Perdue in his directive asked the USDA’s Packers and Stockyards Division to “launch an investigation into recent beef pricing margins to determine if there is any evidence of price manipulation, collusion, restrictions of competition or other unfair practices,” Perdue said in a statement. “If any unfair practices are detected, we will take quick enforcement action. “USDA remains in close communication with plant management and other stakeholders to understand the fire’s impact to industry.”


Peel said how long that will take is unknown. Historically, the Packers and Stockyards Division is not an agency that responds to short-term concerns in the marketplace, and market concentration would be addressed by other governmental entities. Typically, the Holcomb fire would likely be considered a short-term event and the markets did respond within a week after the fire to return much normalcy.


“It jumped right back up in a week and responded exactly the way I thought it would. I was not as concerned from that standpoint,” Peel said.


Glynn Tonsor, a professor in the Department of Agriculture Economics at Kansas State University, said the surprise development of losing packing capacity led to decreased derived demand for cattle, which depressed fed and feeder cattle prices.


“Moreover, the cold storage stocks situation and uncertainty on event impact led to a large increase in wholesale beef prices,” Tonsor said.  “The directional impacts of these changes are consistent with supply and demand responses we would anticipate.  A focused analyses considering multiple factors involved, some of which are market-relevant and not explicit to the Holcomb fire, would be needed to comment on magnitude impacts expected versus realized.”


Peel said because of a lag in how the actual numbers are reported by USDA, the first week there was about a 4.6% drop in kill capacity, which reflects the size of the plant being taken off line as the plant slaughtered about 6,000 animals a day. However, within a week, the packing industry adjusted by adding more slaughter capacity, particularly on weekends, and is now within a 1,000 head a week of where it was pre-fire and so in many ways the industry itself helped to keep the capacity in lace to meet demand, he said.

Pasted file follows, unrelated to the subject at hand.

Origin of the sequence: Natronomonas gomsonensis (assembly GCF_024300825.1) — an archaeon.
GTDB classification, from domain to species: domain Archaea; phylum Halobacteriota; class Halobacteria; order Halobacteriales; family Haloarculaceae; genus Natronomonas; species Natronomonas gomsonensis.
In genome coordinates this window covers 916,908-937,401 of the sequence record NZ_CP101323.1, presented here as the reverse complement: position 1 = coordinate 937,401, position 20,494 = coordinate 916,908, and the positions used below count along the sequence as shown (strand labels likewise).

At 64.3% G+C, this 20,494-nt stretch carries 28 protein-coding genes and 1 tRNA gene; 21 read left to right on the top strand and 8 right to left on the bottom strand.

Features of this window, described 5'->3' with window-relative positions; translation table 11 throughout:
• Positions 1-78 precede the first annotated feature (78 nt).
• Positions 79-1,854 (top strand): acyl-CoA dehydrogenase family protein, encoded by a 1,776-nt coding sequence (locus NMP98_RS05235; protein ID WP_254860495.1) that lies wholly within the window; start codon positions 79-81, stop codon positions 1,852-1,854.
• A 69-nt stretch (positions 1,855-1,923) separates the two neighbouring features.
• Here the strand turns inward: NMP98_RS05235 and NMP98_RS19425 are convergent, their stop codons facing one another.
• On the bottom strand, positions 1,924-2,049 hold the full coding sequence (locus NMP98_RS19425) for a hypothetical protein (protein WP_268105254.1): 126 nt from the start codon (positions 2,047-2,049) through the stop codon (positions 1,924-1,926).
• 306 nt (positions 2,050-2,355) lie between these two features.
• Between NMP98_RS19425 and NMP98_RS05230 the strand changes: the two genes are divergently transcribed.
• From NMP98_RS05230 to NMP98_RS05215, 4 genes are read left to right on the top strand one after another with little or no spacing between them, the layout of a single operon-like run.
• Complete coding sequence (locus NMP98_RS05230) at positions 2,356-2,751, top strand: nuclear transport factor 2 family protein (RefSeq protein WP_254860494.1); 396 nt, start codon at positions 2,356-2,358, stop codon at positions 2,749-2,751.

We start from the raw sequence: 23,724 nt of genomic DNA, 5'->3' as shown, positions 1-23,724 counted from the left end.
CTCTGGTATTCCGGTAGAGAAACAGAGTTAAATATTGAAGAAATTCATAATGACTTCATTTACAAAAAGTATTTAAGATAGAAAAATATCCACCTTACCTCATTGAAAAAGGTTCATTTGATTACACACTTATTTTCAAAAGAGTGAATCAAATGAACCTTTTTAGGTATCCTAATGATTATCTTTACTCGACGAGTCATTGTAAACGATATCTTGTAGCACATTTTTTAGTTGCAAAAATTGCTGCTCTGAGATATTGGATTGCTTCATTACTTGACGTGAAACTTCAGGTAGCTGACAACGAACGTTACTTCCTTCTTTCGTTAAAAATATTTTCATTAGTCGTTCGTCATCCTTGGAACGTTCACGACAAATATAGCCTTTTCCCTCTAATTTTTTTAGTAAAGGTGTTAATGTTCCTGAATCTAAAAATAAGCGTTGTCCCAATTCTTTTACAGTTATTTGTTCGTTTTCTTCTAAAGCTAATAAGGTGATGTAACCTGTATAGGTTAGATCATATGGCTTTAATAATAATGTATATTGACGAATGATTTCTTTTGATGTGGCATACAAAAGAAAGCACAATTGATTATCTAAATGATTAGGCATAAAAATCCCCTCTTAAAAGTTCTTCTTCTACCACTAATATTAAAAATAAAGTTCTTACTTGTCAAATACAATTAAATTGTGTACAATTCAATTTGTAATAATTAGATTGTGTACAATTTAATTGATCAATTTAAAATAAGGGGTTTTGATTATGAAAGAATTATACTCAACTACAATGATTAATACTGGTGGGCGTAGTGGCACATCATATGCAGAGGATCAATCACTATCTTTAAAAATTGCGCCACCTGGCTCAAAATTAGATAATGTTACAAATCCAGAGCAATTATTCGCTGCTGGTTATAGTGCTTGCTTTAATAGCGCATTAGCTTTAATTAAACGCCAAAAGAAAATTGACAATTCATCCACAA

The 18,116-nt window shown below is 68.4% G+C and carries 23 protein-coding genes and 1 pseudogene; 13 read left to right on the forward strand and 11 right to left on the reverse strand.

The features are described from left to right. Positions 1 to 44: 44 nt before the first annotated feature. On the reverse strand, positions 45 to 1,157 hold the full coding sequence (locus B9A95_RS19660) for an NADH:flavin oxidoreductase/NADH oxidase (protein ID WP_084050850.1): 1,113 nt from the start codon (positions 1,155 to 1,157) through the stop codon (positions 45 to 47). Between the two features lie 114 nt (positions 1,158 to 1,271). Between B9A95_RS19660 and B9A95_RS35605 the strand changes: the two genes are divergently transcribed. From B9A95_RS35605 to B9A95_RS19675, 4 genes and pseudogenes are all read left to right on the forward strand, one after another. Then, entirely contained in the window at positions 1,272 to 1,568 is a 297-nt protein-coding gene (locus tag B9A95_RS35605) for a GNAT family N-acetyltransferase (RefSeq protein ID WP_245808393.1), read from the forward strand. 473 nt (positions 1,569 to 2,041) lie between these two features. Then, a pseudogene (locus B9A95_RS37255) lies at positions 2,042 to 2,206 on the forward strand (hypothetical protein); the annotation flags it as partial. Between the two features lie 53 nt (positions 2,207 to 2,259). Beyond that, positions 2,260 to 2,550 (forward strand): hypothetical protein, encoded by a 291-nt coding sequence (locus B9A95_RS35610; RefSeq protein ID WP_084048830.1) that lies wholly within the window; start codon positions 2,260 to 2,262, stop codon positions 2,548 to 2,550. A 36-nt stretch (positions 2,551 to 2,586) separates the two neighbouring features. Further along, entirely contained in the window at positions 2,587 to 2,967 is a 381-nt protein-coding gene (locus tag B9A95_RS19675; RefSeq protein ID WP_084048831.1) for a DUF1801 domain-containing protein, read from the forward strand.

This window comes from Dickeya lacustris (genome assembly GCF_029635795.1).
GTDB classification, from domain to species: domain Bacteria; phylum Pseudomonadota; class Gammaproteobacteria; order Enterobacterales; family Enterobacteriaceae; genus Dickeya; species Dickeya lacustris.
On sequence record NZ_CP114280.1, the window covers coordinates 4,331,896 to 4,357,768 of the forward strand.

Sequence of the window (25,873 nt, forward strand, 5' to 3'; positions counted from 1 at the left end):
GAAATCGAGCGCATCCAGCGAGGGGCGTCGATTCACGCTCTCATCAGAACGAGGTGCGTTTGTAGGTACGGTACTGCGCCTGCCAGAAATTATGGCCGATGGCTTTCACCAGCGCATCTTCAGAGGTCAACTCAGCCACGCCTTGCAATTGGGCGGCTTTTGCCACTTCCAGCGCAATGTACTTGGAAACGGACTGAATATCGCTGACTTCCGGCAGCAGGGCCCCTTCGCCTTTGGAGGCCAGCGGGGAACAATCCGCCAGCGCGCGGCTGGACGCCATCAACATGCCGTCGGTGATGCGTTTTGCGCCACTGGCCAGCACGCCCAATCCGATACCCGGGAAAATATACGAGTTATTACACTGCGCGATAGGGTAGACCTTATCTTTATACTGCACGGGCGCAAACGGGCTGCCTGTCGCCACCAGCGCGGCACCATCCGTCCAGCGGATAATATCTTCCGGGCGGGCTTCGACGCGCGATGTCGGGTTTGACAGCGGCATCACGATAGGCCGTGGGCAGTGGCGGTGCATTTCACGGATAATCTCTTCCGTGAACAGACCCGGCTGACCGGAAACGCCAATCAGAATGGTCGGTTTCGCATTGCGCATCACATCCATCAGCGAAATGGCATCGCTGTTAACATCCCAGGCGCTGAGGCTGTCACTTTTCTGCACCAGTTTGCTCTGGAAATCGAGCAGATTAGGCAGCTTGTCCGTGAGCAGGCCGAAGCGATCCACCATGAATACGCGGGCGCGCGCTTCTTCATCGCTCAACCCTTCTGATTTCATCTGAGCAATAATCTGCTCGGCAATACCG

“It is hard to characterize what ‘normal’ is in U.S. commodity markets currently,” Tonsor said.  “That said, there have already been some price adjustments partially offsetting the market reaction observed during the week of Aug. 12.”


Margins were also impacted and bore by feeders and packers because they had to take cattle to other plants and that has to be taken into account, Peel said.


However, all of this came at time even before the fire when many in the industry were concerned that aspects of the futures market were depressing prices even though demand appeared to be strong, particularly in the peak summer season, observers have said.


Peel said several questions are at the forefront...





USDA Investigation Into Packing Plant Margins After Tyson Fire Could Take Awhile


Radio 570 WNAX (SD)

Sep 4, 2019


The U.S. Department of Agriculture’s investigation of record beef packer margins following a fire at a Tyson packing plant in Kansas could take some time. USDA Undersecretary for Marketing and Regulatory Programs Greg Ibach says to dig deep into the incident will take weeks or months.


He says several factors led Secretary Perdue to call for an inquiry.


Ibach says his agency intends to do its job and make sure there was no price manipulation in the cattle market...


more, including audio [1:19 min.]